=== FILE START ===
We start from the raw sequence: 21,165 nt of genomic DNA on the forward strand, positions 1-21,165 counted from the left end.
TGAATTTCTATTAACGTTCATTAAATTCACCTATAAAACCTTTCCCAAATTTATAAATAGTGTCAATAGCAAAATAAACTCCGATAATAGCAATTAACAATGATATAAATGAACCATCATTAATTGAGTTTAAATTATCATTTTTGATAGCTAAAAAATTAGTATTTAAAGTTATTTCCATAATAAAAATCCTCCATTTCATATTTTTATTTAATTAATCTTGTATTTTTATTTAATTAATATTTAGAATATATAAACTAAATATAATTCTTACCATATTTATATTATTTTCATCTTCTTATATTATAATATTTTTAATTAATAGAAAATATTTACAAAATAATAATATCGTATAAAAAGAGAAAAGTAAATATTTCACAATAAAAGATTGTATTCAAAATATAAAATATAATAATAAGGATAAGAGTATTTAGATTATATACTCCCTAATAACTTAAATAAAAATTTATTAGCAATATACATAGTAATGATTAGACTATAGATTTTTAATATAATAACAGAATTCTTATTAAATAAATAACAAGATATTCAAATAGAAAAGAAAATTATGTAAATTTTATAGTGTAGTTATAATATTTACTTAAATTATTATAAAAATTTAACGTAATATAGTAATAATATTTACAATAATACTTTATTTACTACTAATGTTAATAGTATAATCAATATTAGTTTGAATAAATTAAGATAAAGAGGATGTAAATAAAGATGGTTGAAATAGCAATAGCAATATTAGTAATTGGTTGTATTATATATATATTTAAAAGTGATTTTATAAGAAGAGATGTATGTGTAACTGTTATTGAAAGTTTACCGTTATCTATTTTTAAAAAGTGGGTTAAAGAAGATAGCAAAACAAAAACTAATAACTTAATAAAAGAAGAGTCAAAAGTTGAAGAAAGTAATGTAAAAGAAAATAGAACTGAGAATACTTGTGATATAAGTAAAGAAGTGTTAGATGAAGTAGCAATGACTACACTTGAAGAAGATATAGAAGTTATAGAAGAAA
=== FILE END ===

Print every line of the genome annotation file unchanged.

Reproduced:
We start from the raw sequence: 21,165 nt of genomic DNA on the forward strand, positions 1-21,165 counted from the left end.
TGAATTTCTATTAACGTTCATTAAATTCACCTATAAAACCTTTCCCAAATTTATAAATAGTGTCAATAGCAAAATAAACTCCGATAATAGCAATTAACAATGATATAAATGAACCATCATTAATTGAGTTTAAATTATCATTTTTGATAGCTAAAAAATTAGTATTTAAAGTTATTTCCATAATAAAAATCCTCCATTTCATATTTTTATTTAATTAATCTTGTATTTTTATTTAATTAATATTTAGAATATATAAACTAAATATAATTCTTACCATATTTATATTATTTTCATCTTCTTATATTATAATATTTTTAATTAATAGAAAATATTTACAAAATAATAATATCGTATAAAAAGAGAAAAGTAAATATTTCACAATAAAAGATTGTATTCAAAATATAAAATATAATAATAAGGATAAGAGTATTTAGATTATATACTCCCTAATAACTTAAATAAAAATTTATTAGCAATATACATAGTAATGATTAGACTATAGATTTTTAATATAATAACAGAATTCTTATTAAATAAATAACAAGATATTCAAATAGAAAAGAAAATTATGTAAATTTTATAGTGTAGTTATAATATTTACTTAAATTATTATAAAAATTTAACGTAATATAGTAATAATATTTACAATAATACTTTATTTACTACTAATGTTAATAGTATAATCAATATTAGTTTGAATAAATTAAGATAAAGAGGATGTAAATAAAGATGGTTGAAATAGCAATAGCAATATTAGTAATTGGTTGTATTATATATATATTTAAAAGTGATTTTATAAGAAGAGATGTATGTGTAACTGTTATTGAAAGTTTACCGTTATCTATTTTTAAAAAGTGGGTTAAAGAAGATAGCAAAACAAAAACTAATAACTTAATAAAAGAAGAGTCAAAAGTTGAAGAAAGTAATGTAAAAGAAAATAGAACTGAGAATACTTGTGATATAAGTAAAGAAGTGTTAGATGAAGTAGCAATGACTACACTTGAAGAAGATATAGAAGTTATAGAAGAAA